Target Profit Falls as Consumers Stick to Basics


Target reported a more than 8 percent drop in quarterly profit Tuesday after shoppers spurned purchases of higher-margin merchandise like clothes in favor of necessities like food.

Paul Sakuma

"Our financial performance in 2007 fell short of our expectations as the pace of sales and earnings slowed considerably in the second half of the year," said Bob Ulrich, chairman and chief executive officer, in a statement.

Target , the No. 2 U.S. discount retailer behind Wal-Mart Stores Inc, said profit fell to $1.028 billion, or $1.23 per share for its fiscal fourth quarter ended Feb. 2, from $1.119 billion, or $1.29 per share, a year earlier.

Analysts, on average, had been expecting it to earn $1.22 per share, according to Reuters Estimates.

Target's results come a week after Wal-Mart posted a better-than-expected 4 percent rise in its fourth-quarter earnings, as cash-strapped shoppers headed to its U.S. stores in search of cheaper groceries.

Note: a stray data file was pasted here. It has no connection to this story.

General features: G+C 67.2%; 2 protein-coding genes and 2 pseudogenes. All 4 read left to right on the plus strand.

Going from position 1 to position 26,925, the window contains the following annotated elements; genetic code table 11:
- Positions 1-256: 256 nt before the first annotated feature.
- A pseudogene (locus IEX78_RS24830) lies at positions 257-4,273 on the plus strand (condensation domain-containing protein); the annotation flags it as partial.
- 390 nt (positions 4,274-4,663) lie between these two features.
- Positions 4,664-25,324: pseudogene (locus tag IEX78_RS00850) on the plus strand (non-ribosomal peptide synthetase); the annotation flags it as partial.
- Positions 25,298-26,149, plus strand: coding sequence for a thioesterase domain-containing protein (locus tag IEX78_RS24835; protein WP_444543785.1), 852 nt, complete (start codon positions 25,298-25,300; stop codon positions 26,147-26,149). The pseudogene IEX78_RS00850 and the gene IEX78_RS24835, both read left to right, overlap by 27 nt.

Target's sales had been outpacing those at Wal-Mart, but they have faltered in recent months as its shoppers, worried about the weakening U.S. economy, have pulled back on purchases of clothes and jewelry, hurting Target's profit margins.

Target had warned that its fourth-quarter earnings per share would decline compared with a year earlier.

Sales rose 0.4 percent to $19.34 billion from $19.27 billion. Its sales at stores open at least a year, a key retail gauge known as comparable-store sales, inched up 0.2 percent.

Its credit card revenue jumped almost 21 percent to $532 million from $441 million.

Target is in the process of determining whether to sell its credit card receivables. It has said it will announce a decision on possible alternative ownership structures for the business, which includes the Target Visa Card and Target Credit Card, in the first calendar quarter of 2008.

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